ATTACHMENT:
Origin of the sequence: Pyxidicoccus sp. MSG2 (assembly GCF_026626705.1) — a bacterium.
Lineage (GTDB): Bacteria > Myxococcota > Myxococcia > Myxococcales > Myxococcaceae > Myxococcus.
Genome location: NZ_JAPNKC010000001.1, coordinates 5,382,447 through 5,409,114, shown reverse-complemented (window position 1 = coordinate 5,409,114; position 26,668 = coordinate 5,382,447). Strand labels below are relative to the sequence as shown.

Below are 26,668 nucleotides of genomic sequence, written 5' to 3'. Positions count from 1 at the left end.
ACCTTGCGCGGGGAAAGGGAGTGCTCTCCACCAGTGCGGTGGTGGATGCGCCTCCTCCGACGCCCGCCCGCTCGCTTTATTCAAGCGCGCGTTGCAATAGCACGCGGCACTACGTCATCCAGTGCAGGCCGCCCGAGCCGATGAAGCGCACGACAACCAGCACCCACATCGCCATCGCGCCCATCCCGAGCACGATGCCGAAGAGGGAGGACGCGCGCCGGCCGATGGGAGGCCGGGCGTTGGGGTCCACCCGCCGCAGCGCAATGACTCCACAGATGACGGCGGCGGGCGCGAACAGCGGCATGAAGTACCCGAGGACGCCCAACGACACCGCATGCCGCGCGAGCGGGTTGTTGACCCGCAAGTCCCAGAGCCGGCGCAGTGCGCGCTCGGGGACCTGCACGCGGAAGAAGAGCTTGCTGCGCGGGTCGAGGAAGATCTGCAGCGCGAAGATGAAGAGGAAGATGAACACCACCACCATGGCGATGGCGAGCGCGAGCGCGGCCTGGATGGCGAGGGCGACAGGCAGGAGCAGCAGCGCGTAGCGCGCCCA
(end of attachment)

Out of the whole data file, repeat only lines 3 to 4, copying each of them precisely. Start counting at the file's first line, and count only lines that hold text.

Genome location: NZ_JAPNKC010000001.1, coordinates 5,382,447 through 5,409,114, shown reverse-complemented (window position 1 = coordinate 5,409,114; position 26,668 = coordinate 5,382,447). Strand labels below are relative to the sequence as shown.

Below are 26,668 nucleotides of genomic sequence, written 5' to 3'. Positions count from 1 at the left end.